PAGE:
Putin wants rubles for Russian gas
Russia will now accept payment for gas exports to "unfriendly countries" in rubles only, President Vladimir Putin said at a meeting with the government on Wednesday.
The president explained that Russia plans to abandon all “compromised” currencies in payment settlements. He added that illegitimate decisions by a number of Western countries to freeze Russia’s assets destroyed all confidence in their currencies.
“I have decided to implement in the shortest possible time a set of measures to change the payments for – yes let’s start with this – for our natural gas supplied to the so-called unfriendly countries in Russian rubles, that is to stop using all compromised currencies for transactions,” the Russian president said.
"It doesn't make sense to deliver our goods to the EU and the US and get paid in dollars and euros," he added.
Putin gave the Central Bank and the government a week to determine the procedure for operations for buying rubles on the domestic market for importers of Russian gas.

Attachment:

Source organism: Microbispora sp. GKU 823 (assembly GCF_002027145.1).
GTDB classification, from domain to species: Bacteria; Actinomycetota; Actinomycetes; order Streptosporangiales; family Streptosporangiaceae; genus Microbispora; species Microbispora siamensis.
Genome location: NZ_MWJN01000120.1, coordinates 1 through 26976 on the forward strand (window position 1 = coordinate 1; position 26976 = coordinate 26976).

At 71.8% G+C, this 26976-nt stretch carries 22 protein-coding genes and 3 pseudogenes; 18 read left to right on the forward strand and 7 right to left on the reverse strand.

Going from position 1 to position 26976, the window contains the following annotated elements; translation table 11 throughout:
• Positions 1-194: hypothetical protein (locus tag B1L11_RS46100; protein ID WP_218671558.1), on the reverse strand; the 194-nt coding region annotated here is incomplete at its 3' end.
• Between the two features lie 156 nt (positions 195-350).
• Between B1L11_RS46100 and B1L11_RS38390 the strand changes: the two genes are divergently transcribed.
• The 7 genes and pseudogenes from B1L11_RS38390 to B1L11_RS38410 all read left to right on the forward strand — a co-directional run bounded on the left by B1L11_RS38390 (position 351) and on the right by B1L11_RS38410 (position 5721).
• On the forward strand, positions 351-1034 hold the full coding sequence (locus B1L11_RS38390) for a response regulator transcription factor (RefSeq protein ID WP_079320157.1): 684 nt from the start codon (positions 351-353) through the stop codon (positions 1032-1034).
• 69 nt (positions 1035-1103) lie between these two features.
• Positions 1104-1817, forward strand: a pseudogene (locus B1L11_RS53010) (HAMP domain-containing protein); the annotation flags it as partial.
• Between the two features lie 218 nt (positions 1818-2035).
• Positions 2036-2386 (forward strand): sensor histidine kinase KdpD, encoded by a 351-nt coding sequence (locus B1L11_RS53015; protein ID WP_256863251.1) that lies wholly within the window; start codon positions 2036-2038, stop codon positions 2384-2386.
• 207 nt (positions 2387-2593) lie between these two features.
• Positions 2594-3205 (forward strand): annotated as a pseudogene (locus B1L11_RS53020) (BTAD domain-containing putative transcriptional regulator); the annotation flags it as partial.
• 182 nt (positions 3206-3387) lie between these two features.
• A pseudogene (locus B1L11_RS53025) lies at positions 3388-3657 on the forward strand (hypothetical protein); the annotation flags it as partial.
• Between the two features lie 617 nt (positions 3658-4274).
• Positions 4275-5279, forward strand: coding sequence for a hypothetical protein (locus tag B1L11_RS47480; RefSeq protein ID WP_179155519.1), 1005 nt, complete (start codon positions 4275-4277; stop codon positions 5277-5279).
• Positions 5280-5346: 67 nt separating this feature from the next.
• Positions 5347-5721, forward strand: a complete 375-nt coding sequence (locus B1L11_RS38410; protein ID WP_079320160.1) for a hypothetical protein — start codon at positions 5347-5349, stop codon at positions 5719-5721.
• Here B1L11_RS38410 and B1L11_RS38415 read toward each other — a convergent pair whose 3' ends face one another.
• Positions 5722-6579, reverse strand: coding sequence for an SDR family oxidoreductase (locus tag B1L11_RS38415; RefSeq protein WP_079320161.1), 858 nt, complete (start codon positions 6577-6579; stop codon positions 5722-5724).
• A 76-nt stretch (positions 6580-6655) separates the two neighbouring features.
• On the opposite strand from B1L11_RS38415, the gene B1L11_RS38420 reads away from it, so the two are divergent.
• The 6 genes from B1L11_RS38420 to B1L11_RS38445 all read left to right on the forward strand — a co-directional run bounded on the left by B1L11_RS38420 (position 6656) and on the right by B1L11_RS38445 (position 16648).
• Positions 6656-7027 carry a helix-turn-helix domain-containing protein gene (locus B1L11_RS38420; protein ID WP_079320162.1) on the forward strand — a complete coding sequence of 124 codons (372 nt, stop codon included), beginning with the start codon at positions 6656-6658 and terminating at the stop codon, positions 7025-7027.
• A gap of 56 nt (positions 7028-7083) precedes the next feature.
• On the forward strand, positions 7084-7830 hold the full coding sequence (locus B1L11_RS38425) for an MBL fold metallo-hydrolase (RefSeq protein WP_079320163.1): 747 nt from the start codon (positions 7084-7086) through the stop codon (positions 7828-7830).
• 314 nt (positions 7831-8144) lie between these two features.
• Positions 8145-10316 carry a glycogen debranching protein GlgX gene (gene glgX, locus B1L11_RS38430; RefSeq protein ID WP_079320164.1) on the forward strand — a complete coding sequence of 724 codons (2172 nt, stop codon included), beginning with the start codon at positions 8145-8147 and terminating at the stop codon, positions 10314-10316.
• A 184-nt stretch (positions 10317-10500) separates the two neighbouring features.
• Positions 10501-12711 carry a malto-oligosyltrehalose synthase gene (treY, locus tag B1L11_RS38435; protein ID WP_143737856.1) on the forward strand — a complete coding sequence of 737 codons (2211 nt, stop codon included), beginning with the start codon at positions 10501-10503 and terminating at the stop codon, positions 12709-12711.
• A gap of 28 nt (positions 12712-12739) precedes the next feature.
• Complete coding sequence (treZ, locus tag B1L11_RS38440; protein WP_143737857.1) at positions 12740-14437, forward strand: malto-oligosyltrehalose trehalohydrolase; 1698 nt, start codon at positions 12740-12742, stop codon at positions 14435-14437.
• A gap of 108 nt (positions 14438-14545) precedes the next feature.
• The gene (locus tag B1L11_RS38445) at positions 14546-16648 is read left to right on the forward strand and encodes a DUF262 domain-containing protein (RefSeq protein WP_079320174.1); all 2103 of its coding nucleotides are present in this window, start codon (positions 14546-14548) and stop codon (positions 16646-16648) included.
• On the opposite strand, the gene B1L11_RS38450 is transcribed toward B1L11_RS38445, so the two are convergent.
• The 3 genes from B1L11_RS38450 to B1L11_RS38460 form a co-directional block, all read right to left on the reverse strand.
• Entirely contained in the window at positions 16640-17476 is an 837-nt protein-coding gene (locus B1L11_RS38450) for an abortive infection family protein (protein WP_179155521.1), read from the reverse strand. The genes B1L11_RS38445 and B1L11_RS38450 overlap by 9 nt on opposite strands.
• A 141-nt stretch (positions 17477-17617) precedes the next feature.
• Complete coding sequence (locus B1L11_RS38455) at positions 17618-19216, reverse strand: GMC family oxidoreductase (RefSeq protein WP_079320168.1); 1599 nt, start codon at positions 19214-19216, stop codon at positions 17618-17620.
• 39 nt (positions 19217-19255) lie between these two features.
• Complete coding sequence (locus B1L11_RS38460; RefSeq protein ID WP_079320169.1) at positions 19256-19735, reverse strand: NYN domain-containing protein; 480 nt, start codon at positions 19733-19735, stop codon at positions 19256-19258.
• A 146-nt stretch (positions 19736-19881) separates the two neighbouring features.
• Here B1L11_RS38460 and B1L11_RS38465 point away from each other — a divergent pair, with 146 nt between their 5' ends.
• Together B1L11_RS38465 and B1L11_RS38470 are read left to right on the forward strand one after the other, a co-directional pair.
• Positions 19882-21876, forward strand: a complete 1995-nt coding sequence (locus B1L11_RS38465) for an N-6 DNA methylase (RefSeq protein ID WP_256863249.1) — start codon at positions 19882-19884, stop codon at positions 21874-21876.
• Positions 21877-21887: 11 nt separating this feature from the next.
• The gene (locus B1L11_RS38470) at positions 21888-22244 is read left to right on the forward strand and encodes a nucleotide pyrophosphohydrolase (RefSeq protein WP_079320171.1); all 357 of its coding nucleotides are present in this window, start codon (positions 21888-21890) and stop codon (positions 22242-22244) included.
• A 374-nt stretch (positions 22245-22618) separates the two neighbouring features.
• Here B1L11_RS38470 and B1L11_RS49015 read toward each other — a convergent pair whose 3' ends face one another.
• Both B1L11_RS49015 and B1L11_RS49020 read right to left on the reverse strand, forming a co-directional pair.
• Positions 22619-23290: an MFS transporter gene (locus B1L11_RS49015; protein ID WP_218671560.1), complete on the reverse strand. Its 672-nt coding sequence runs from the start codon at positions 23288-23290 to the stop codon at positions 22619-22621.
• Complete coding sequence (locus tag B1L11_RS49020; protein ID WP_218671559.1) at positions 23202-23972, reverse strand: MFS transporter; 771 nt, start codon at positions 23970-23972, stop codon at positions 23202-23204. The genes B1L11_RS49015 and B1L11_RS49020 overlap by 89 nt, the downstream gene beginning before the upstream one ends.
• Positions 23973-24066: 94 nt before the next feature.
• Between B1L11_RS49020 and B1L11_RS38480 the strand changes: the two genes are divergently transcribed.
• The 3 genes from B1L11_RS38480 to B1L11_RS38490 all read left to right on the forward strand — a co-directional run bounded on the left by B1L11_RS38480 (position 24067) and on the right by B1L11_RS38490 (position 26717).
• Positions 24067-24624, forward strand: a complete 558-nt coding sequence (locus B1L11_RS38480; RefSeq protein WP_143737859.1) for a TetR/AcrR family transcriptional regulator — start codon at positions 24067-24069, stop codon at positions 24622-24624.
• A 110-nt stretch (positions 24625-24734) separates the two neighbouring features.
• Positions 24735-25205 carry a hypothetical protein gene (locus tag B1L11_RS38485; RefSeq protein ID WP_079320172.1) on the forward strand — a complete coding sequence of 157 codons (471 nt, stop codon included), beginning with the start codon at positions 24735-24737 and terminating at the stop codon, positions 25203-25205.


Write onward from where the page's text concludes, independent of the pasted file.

The president added that Russia will continue to supply gas in accordance with the volumes and pricing principles of the contracts. Only the currency of payment will change.
The announcement caused a spike in the cost of contracts for gas supply at the TTF European hub, Forbes Russia quoted data from the Intercontinental Exchange as indicating. During Wednesday’s trading, the gas price rose from €97 per megawatt hour (MWh) to approximately €108.5 per 1MWh, but after the president’s speech, it jumped by another €10 to €118.75 per 1MWh, before retreating to €114 per 1MWh as of 1pm GMT.
In the past month, Russia has been hit with several rounds of unprecedented international sanctions over its military operation in Ukraine. The US, EU, and their allies have cut off the country from their financial systems, limited dollar and euro transactions, and froze roughly $300 billion in Russian forex reserves abroad, among other measures. At the same time, they have continued to buy Russian oil and gas.
For more stories on economy & finance visit RT's business section